Ms Sukers referred to point 2.2 of the High Court order. It is clear that the comprehensive legal solution should not be designed by Parliament, but rather by the Minister and the Department. The High Court order binds the Minister and not Parliament, therefore it is not only the DSD legal department that needs to caucus but also the Department. She asked if the Committee is to assume that what was brought forward is the Department’s comprehensive legal solution and will it address the High Court order. She asked what solutions the Department has brought forward and that it should not then be the duty of only the DSD legal team to give direction.

Ms A Abrahams (DA) said to the Chairperson that it is as if the Committee is going around in circles. This discussion has taken place before. It is unacceptable that every time the Committee convenes, it is as if the Department has not spoken to the Legal team. She pleaded that both parties should speak to each other before attending these meetings as it is a waste of time to sit and listen to the confusion.

She requested a content document explaining the comprehensive legal solution and the clause that is to be amended and how it affects the foster care crisis. The Committee has not received a standard presentation on the foster care crisis, and how it currently looks.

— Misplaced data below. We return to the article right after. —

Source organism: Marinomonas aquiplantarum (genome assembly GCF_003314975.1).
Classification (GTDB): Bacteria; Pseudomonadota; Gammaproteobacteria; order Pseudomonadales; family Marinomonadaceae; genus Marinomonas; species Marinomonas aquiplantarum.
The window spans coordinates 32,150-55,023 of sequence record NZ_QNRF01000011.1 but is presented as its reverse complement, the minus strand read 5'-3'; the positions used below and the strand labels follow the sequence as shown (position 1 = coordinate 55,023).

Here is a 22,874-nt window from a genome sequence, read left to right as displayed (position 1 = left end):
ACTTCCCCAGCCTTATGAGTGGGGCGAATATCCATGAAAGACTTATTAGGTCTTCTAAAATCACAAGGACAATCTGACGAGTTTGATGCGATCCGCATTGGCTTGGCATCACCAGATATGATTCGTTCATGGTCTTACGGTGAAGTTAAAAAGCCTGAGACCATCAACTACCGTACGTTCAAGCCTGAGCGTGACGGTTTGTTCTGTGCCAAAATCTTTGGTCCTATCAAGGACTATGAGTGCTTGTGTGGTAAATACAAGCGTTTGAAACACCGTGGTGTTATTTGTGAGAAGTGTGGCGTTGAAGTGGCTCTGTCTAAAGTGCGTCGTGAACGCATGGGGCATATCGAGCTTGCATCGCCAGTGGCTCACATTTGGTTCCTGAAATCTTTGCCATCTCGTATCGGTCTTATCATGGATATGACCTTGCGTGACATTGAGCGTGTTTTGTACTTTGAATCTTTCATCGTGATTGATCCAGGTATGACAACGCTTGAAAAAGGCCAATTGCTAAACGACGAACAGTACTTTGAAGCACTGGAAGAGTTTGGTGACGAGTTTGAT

Ms P Marais (EFF) echoed the sentiments of the two previous members. She was of the impression that the two parties would have come together and come to a solution.

Another Member agreed that Mr Stock had already outlined what needs to happen as a way forward. She thought everyone would be present and there would be solutions. She proposed that at the next meeting everyone should be present physically and it should not be a hybrid meeting.

Ms van der Merwe stated that she would like to respectfully disagree with Adv Naidoo’s opinion about amending only clause 86. South Africa has a foster care crisis and there should not be a blanket approach when dealing with such issues. The court indicated that there is a need for a comprehensive solution and amending one clause will not provide that. She referred to the extension of foster care grants as well as the child support top-up. By only amending one clause there is no justice being done to the request by the court.

She agreed with Ms Abraham about getting the Department and legal advisors on the same page.